P. Nadebaum

T. Amiconi

Dr. Peter R. Nadebaum is an Associate of Camp Scott Furphy, and Manager of their Environmental Technology Division. He is a chemical engineer, with a Ph.D. and M.A.Sc. from the Un iversity of Waterloo in Canada, and B.Eng. from Monash University. He has wide experience in municipal and industrial water and wastewater treatment, and environmental control, including air pollution control. He has been responsible for the design of a number of desalination plants in remote areas of Australia, and also has particular experience in industrial water treatment and corrosion control. Tony Amiconi is currently a Principal Engineer with Fluor A ustrafia. As a Civil Engineer, with a diploma from the Royal Melbourne Institute of Technology, Tony has worked for Fluor and Consultants in Australia and overseas in the field of water supply and waste disposal. As Project Engineer t1n the Olympic Dam Study, Tony was responsible for a{{ Water Management aspects of the study which included Water Supply, Waste Disposal (including Tailings) and the co-ordination and review of work by Specialist Co nsultants. were engaged to carry out a Technical Study, which led to a Feasibility Study for the Project. The Technical study involved

Olympic Dam Mining Project -

locality plan WATER June, 1986


The Basin is confined by overlaying low permeability beds . The potentiometric surface is above ground level in most locations, and artesian flow s occur from uncapped bores and naturally occurring springs ('mound springs').

WATER QUALITY AND TREATMENT REQUIREMENTS Typical analysis of water from the main water sources, the Great Artesian Basin and the local aquifers, are listed in Table 1. TABLE 1. WATER SOURCE QUALITY (Typical, mg/ L as ion)

TDS pH Na Ca Mg K Cl

Olympic Dam Village

some 70 000 manhours. It concluded tha, the proposed tonnages cou ld be sustained, and it enabled capital and operating cost estimates to be prepared to a required Âą 15 0Jo to permit investment decisions to be made. Camp Scott Furphy was engaged as a sub-consultant to advise on water management, minimisation of use, and treatment. The material for this paper was developed during the Technical Study. At present the Olympic Dam village has a population of some 300 people housed in single accommodation, a caravan park, and a small housing area. The project will eventually require a significant township, in the order of 3000 persons initially, with provision to expand to 9000 in the future. At present, electricity is generated onsite, and later will be supplied for the project via a 132kV powerline from Woomera. Water is presently being trucked to the site from a bore on the Great Artesian Basin (GAB), and ultimately will be supplied via a pipeline from the same source.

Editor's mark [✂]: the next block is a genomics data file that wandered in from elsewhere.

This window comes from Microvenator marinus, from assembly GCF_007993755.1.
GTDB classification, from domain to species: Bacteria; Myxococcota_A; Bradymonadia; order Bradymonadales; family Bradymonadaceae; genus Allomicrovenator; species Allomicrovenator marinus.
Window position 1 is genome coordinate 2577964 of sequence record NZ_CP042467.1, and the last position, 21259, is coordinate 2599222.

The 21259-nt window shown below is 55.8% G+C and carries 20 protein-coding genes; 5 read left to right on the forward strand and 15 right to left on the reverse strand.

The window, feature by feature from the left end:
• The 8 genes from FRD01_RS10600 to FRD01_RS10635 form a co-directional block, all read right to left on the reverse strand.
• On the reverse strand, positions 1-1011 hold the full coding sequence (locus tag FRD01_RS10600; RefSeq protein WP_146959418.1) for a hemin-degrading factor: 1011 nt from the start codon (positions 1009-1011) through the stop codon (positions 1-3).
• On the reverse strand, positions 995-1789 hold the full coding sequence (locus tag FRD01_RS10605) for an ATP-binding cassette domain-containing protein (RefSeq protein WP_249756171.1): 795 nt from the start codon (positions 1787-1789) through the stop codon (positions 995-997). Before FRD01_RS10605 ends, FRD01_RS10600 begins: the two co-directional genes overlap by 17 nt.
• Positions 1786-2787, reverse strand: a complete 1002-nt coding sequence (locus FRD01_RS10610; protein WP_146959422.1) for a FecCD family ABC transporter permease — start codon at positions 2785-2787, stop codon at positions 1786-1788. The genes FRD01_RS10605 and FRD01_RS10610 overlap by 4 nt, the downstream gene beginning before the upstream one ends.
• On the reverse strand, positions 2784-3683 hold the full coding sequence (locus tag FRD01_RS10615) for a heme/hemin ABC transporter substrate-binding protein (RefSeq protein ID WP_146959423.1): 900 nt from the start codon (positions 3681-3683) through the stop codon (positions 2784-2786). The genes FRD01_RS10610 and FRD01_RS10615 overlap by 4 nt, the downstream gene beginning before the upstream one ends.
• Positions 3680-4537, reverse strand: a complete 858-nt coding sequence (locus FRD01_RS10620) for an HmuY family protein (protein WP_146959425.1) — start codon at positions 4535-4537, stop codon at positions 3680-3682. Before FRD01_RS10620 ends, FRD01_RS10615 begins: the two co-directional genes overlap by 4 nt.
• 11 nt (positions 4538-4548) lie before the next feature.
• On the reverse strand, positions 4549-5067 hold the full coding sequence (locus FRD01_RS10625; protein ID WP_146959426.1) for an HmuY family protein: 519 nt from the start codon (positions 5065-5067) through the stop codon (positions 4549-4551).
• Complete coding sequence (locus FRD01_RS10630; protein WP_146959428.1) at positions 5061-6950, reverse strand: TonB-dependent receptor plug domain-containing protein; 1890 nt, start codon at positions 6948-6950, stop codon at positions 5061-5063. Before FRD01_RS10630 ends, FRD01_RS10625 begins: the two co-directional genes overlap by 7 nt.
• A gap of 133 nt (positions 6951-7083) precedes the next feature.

WATER SOURCES The various sources of water considered for the Project are as follows: Surface Water

Th ere is effectively no surface water resource. Rainfall in the area is in the order of 160 mm/ year, and varies between 30-500 mm /year. Evaporation is in the order of 3000 mm/year, and the monthly evaporation is in excess of the average monthly rainfall for all months of the year. If required, the Government will supply water from Port Augusta via pipelines constructed at the expense of the Joint Venturers. The amount available is limited to 9 ML/day without upgrading headworks at the intake on the Murray River. This option was not considered economic as additional water was required, and as the local groundwater is not suitable, it would still be necessary to provide a long pipeline and develop a 16

WATER Jun e, 1986

borefield in the Great Artesian Basin . Local Saline Groundwater

The local groundwater is found below the 50-60 m level, and has a salt concentration of some 20 000-40 000 mg/ L, rather similar to seawater. Local recharge rates are estimated to be small, e.g. 30- 100 m 3 / km 2 year (e.g. 0.02-0.060Jo of rainfa ll). The local groundwater will be intersected in the mine area at the decline and shaft , and will be low in suspended solids. The drainage water originating from the mine workings will have a high suspended solids content. The availability of local saline aq uifer water is estimated to be up to 6 ML/ day. Great Artesian Basin Water